Stephen Harper’s best hope for getting the Keystone pipeline approved is a time machine. Because unless Doctor Who shows up to whisk our Prime Minister and John Baird back to 2007 in the time-travelling Tardis, his own record of broken promises on climate change will come back to haunt him.
The Prime Minister’s latest round of troubles began when the New York Times published an interview over the weekend with President Obama. The President openly mocked the arguments of Keystone XL pipeline proponents on jobs, energy security and what it would do to the price of gas, and went on to say:
“But I meant what I said; I'm going to evaluate this[the Keystone XL pipeline] based on whether or not this is going to significantly contribute to carbon in our atmosphere. And there is no doubt that Canada at the source in those tar sands could potentially be doing more to mitigate carbon release.”
The initial response from the company behind the Keystone XL pipeline was to claim that the President was wrong and illogical. That’s an interesting approach to take with the guy who gets the final say on your multi-billion dollar project, and let me be the first to encourage them to keep doing it.
Not to be outdone, Canada’s ambassador to the U.S. emphasized Obama’s powerlessness: “His choice is to have it come down by a pipeline that he approves, or without his approval, it comes down on [potentially exploding] trains.” I added the bit in brackets, but you get the gist of it.
To be fair, our ambassador was dutifully echoing the Prime Minister, but it would appear they’ve come to believe their own energy superpower rhetoric if they think threats are a good negotiating strategy with our southern neighbour.
The obvious response is: What more could Canada do to mitigate carbon release from the tar sands?
This is where the time machine would come in handy. For while the federal government has done a great deal to increase greenhouse gas emissions from the tar sands, they missed all of their own deadlines for regulating tar sands emissions.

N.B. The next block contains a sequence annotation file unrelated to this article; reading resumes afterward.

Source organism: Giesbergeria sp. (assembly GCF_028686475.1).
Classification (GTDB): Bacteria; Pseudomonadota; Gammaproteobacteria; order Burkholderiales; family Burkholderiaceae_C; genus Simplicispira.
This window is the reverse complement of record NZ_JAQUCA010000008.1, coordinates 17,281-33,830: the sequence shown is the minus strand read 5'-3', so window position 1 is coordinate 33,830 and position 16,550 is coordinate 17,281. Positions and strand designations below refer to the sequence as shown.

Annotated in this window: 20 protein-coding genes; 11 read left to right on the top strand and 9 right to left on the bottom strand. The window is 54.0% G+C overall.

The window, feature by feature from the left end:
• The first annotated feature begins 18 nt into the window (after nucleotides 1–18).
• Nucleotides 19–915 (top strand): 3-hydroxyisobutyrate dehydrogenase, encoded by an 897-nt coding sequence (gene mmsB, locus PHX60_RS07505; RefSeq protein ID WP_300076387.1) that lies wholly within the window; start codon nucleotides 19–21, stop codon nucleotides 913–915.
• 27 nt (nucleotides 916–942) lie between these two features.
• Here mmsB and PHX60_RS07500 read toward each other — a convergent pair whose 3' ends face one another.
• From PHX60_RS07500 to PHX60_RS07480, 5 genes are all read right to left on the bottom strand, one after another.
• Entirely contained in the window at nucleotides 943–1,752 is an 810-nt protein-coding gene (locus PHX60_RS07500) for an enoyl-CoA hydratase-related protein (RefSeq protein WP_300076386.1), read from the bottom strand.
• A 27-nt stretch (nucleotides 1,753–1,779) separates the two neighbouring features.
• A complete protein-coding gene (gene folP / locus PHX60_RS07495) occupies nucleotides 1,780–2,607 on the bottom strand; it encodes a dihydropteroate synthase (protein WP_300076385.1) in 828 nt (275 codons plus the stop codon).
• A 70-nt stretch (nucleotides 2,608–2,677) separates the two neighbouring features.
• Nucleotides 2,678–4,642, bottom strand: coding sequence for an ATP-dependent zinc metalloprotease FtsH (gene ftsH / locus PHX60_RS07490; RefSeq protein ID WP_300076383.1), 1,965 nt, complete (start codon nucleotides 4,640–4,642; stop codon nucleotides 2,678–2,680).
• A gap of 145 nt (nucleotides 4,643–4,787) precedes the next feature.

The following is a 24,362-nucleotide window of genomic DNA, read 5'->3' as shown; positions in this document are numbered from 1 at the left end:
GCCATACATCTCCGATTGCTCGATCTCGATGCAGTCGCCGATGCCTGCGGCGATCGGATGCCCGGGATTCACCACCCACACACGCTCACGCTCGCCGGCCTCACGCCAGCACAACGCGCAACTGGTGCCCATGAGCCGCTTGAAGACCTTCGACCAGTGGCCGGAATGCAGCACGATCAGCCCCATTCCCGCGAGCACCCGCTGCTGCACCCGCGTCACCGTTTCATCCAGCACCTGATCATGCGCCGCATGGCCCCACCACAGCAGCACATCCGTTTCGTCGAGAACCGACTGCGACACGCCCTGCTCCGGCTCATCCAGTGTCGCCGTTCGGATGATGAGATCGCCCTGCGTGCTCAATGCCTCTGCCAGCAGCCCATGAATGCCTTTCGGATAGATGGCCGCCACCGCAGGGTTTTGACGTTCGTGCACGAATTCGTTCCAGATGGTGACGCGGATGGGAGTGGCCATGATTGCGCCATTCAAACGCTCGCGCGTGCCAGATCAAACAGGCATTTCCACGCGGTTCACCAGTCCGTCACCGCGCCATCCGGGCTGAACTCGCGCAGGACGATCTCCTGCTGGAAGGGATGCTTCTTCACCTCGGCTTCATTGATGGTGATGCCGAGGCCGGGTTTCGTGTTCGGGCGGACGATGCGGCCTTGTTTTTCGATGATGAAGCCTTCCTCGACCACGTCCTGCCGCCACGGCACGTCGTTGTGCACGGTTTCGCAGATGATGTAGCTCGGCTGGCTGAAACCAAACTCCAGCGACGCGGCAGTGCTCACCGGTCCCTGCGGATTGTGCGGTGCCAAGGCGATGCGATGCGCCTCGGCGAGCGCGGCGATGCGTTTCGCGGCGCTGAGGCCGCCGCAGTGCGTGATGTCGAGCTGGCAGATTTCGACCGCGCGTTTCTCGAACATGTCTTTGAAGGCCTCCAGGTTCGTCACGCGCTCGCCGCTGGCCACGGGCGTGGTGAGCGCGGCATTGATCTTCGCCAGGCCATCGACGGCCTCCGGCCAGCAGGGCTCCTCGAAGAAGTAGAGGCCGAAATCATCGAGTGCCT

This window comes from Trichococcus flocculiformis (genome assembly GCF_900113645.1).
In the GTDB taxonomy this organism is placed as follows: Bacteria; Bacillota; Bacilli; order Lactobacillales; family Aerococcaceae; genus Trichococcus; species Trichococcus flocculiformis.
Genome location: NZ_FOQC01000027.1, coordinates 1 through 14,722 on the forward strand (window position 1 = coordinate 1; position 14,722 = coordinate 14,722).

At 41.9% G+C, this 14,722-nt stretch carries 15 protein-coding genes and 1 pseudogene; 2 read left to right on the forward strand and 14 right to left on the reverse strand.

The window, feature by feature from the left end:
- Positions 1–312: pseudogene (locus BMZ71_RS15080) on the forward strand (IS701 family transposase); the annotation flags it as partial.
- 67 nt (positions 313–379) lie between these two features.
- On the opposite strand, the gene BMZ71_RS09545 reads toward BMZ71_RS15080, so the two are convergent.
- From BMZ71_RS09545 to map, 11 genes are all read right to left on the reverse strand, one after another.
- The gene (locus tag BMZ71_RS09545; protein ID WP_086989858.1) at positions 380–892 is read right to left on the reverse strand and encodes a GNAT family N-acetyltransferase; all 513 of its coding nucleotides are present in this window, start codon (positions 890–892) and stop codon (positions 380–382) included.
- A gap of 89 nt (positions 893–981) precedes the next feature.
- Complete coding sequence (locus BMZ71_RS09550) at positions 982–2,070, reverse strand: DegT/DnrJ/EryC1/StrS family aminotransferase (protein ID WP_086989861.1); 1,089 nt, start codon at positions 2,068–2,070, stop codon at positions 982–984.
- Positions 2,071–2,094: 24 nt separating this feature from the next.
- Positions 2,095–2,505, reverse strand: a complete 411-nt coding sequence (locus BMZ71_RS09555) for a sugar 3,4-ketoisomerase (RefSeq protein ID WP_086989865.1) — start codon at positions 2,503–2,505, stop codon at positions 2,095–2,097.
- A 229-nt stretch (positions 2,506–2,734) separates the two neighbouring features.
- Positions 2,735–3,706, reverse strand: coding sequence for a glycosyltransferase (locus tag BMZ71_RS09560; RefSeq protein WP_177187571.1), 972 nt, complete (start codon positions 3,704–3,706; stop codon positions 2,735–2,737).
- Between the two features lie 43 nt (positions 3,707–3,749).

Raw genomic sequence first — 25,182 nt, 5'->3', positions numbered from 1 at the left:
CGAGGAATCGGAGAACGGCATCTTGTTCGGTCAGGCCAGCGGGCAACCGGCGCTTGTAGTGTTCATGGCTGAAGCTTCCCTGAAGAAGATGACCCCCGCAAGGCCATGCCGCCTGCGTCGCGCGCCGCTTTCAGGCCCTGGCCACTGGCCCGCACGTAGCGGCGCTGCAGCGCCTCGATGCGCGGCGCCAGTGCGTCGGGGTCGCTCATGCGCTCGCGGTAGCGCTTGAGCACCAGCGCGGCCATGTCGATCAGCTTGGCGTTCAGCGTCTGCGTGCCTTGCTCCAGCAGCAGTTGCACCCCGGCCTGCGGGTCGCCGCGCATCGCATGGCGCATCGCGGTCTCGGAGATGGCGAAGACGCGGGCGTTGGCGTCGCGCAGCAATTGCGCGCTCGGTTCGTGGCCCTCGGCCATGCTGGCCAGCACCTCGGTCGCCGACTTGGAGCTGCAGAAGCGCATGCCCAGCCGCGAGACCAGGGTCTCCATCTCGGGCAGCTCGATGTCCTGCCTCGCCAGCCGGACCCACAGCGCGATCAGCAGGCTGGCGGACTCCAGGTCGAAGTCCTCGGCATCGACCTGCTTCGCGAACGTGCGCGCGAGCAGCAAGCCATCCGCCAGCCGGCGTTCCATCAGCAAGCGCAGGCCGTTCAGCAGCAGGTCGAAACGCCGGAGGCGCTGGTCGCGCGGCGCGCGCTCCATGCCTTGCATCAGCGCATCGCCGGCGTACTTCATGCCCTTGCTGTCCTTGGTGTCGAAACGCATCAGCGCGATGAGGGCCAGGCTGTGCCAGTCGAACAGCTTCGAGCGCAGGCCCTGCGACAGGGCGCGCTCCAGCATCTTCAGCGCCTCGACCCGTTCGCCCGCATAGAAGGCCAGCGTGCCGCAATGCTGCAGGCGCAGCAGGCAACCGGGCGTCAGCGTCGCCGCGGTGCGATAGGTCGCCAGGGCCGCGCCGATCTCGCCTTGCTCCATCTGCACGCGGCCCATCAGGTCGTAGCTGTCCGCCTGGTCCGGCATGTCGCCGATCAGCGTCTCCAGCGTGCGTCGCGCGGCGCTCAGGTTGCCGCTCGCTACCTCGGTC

This means that the only thing that they can do before the President makes his decision on Keystone is to promise future action. And that promise is going to be greeted with a grain of salt big enough to fill one of those tar sands trucks.
If you go back in time to 2007, Stephen Harper was Prime Minister. Not unlike today, the heat was on to do something to reduce greenhouse gas emissions so the Harper government introduced the Turning the Corner climate plan.
Selling that 2007 plan was then-Environment Minister John Baird:
“Our regulations will apply to all big industry,” said Minister Baird. “From the oil industry to chemical companies; from smelters to pulp and paper mills, all big industry will have to do their part.”
The plan also included this gem:
“In addition, today’s detailed regulations include new measures like: Setting a target that will effectively require oil sands starting operations in 2012 to implement carbon capture and storage”.
In 2008, Stephen Harper told an international audience that “new oil sands operations will only be permitted if they can massively reduce their emissions” and that “our plan will effectively establish a price on carbon of $65 a tonne, growing to that rate over the next decade.”
Then the recession hit, and all was forgotten. There have been no regulations to reduce greenhouse gas emissions from the chemical or pulp and paper industries, much less the tar sands. The idea of putting a price on carbon is routinely mocked by the Conservatives in Question Period, with John Baird claiming it would kill Canadian families. The only carbon capture and storage project that is even being considered in the tar sands is 90% funded by the taxpayer.
Meanwhile, the Harper government has handed out approvals that would triple the size of the tar sands, has pulled Canada out of the Kyoto Protocol and gutted Canada’s environmental laws at the oil industry’s request.
So when John Baird, who is now Canada’s Foreign Minister and hence has the job of selling the Keystone XL pipeline, sits down with US Secretary of State John Kerry, he’s not bringing a lot of credibility on the climate file.
Meanwhile, the Democrats plan to spend the entire month of August pushing the President’s climate plan and attacking climate deniers.
All of which adds up to some pretty dim prospects for Keystone XL, and thus a big victory for the movement to stop the expansion of the tar sands.